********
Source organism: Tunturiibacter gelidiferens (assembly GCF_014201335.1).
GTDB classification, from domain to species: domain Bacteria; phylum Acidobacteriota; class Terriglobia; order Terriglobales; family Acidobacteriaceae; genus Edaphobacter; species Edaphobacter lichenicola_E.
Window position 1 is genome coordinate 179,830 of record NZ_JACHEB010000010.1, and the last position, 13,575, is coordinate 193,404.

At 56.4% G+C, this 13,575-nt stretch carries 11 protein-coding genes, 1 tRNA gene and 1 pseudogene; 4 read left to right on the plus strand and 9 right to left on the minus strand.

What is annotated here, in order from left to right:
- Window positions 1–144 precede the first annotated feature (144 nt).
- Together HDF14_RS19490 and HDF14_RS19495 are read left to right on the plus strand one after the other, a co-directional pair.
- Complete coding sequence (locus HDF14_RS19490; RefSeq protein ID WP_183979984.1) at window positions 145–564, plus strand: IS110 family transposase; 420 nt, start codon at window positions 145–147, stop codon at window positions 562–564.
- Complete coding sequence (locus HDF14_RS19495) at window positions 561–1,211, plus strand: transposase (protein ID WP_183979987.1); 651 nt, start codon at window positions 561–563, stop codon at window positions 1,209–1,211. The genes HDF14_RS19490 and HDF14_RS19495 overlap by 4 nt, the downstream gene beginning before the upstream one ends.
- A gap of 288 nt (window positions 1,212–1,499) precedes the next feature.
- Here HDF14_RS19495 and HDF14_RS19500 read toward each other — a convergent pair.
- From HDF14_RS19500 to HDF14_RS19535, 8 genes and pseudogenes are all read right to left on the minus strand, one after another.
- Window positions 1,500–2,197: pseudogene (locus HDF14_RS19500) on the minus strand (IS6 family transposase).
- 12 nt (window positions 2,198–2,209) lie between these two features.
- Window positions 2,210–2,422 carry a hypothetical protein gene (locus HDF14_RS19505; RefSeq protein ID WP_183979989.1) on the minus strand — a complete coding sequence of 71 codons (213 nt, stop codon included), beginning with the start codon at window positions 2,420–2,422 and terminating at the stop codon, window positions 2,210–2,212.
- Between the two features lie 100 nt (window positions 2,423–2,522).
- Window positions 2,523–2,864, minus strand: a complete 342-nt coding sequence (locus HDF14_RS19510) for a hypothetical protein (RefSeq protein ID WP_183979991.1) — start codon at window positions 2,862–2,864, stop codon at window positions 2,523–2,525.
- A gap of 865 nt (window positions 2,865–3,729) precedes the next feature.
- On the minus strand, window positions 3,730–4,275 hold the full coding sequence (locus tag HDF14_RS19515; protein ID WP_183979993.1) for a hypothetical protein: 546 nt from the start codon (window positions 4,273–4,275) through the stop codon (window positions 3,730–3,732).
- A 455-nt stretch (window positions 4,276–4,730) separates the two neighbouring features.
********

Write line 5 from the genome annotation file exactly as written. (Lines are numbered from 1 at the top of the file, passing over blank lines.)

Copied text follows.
What is annotated here, in order from left to right: